Maybe the first thing to notice is that what makes any spirit into an angel is how it operates, whether it is a messenger or in Greek, an angelos that discloses something of God’s purposes.  So, however we want to conceive of angels, they have certain characteristics. Writer Megan McKenna in her book Angels Unawares suggests we can think about angels without getting caught up in unhelpful literalism by focusing not on what they look like, but on what they do: "Angels”, she tells us,  “are the processes by which human beings apprehend the presence, the knowledge and the will of God...Angels are evidence that God is taking notice of us." 

In our reading this morning from Revelation we are reminded of the reality of the struggle within and around us, in which what is at stake is what it means to be human, what it means for us to have been created in God’s image. And in this struggle the malignant must be confronted by the good.  Michael – whose name Pope Gregory the Great reminds us means “Who is like God?” and who also stands guard in the Book of Genesis with a flaming sword at the gate of Eden – at both ends of the Bible Michael stands as the archetypal reality check – his presence, like his name reminding us that there is no God except God, that the contest between good and evil defines the boundaries and the limits of human existence, the integrity and purpose of what it means to be human, placed by God within the web of creation to nurture and protect – that human stewardship of creation involves the struggle to overcome our own greed, that to have dominion over creation means to understand our own lives within its context not as insatiable consumers but as self-limiting agents of life and flourishing.

Mythologically, the great war in heaven starts at the exact same moment God breathes life into human beings and endows us with the choice to seek either for our own good, or for the good of God’s creation.  The angels also are given a choice, to serve either God’s creation or their own power.  Both angels and humans make bad choices, the angels cast out from heaven set out to subvert God’s desire for creation by leading human beings into the same traps of seeking power over others.  Both angels and humans end up expelled, alienated from God and from one another.  It’s an allegory, a true image of the state of alienation as well as the state of yearning and potentiality for wholeness that characterises what it means to be human.  If all this sounds a bit grandiose we need to remember that self-aggrandisement is what human dreams of power are all about.  Just think of the demonic dreams of Nazi Germany, Pol Pot or Kim Jong Il.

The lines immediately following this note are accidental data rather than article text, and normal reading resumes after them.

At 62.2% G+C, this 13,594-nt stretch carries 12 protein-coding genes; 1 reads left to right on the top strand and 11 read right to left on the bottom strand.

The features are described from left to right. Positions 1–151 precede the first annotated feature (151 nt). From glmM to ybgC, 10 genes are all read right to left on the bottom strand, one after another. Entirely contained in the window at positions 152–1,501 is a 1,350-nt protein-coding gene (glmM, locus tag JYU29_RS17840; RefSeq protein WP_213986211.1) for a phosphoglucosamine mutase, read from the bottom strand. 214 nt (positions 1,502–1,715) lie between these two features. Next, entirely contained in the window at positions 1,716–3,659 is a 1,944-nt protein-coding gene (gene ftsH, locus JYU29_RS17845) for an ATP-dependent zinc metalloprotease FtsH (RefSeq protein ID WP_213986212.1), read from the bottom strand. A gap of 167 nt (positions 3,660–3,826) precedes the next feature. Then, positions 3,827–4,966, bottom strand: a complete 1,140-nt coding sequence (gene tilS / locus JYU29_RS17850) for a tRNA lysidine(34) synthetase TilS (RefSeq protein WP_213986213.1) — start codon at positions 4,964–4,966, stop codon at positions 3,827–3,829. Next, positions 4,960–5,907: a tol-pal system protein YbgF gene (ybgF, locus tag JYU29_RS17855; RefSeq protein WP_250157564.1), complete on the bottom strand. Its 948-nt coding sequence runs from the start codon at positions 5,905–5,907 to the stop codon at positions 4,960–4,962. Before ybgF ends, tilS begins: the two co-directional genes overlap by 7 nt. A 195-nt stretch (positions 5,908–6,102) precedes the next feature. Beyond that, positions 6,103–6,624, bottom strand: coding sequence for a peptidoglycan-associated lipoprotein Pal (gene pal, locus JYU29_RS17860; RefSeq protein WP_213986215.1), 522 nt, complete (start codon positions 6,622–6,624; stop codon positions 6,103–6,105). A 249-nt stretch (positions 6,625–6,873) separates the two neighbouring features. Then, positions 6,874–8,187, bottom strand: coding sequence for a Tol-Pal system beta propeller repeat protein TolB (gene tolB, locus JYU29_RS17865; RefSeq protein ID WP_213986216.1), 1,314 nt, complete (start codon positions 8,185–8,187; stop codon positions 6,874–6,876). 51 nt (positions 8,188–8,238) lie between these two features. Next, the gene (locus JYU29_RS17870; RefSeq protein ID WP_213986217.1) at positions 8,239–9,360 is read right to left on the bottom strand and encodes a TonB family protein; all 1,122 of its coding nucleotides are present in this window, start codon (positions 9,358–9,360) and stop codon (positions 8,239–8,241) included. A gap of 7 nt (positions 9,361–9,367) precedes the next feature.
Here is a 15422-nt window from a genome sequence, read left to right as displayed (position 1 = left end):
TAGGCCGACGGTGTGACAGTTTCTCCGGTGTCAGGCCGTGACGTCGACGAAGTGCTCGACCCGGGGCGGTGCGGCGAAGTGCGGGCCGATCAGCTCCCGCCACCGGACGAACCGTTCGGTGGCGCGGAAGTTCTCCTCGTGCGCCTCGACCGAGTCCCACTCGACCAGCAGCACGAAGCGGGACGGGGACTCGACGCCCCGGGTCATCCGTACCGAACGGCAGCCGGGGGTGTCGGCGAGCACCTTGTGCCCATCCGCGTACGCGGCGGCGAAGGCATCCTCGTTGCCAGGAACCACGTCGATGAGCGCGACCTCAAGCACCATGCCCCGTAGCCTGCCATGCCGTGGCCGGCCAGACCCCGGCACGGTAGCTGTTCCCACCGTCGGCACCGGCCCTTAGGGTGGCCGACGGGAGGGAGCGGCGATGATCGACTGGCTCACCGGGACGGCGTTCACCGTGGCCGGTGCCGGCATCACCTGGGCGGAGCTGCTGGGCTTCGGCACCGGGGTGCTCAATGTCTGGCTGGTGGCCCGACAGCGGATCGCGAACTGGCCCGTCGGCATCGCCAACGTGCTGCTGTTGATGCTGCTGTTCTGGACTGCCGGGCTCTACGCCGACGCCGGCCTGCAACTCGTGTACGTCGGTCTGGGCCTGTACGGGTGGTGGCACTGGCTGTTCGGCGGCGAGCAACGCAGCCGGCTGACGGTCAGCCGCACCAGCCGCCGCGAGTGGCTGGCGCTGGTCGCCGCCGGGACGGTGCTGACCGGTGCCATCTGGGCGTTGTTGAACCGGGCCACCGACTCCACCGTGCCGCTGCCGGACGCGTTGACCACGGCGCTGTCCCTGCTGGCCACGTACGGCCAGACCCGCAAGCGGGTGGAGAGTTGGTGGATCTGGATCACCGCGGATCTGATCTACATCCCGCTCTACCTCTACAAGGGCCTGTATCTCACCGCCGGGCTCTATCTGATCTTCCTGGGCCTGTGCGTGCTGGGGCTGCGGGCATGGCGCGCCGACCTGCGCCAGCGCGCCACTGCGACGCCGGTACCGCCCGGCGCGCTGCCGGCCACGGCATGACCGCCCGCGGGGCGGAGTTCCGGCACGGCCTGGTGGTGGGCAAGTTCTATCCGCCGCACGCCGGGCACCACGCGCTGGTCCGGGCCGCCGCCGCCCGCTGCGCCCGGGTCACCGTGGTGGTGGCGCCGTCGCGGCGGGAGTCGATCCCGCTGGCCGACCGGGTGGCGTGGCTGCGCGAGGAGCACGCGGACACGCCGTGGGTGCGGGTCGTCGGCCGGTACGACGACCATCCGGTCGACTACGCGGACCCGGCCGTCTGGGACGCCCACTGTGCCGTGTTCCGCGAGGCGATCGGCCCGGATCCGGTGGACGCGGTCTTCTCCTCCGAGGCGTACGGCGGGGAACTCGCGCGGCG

Another writer, Walter Wink, suggests we look at the beginning of the Book of Revelation to think about angels as a mythological way of understanding our own spirituality.  In the first three chapters of Revelation he points out the letters addressed to the seven churches of Asia Minor, each one addressed to the “angel of the church”. Scholars have argued long and hard about this, one suggestion being that angelos or messenger is no more than the job description of the local pastor.  (If so, it’s a job I’d hesitate to accept!)  But Wink reminds us that every human institution has a ‘within’ as well as a ‘without’, an actual spirituality that represents the history and the collective world-view and experience of its members.  So every human institution has its own angel.  Perhaps the angel of Australia is the archetypal ideal of the jolly swagman, with its unresolved tension between individualism and the fair go.  Maybe the angel of James Hardie Industries is its struggle to balance the desire for profitability against the need to take responsibility and receive forgiveness from the victims of its asbestos products.  The angel of an institution shapes its culture and gives actual substance to its corporate identity.  The angel of an institution is its health or dysfunction projected outwards, reflecting what it is, and determining what it can become.

In Revelation, John of Patmos takes the seven churches to task in no uncertain terms.  I’ve heard it said that the seven churches are a mirror in which we can see ourselves free of self-distortion.  Have we in fact fallen out of love?  Are we paralysed by the fear of opposition?  Do we practice double standards? Are we just going through the motions?  Are just lukewarm?  Or might we become like the Church of Philadelphia, that punches above its weight, remaining fearless and faithful despite being small and powerless?  Or in different ways and at different times, might we be all of the above?

Our Patronal festival is a good day to ask the question, what is our angel?  What do we stand for, what does our activity and our shared life reveal about what we really believe?  What is our angel?  How well are we attending to it?  Can it still fly, or is it limping?  What is it whispering in our ear?  How is our Angel reflecting to us what we are, and how is it whispering to us of what God wants us to be?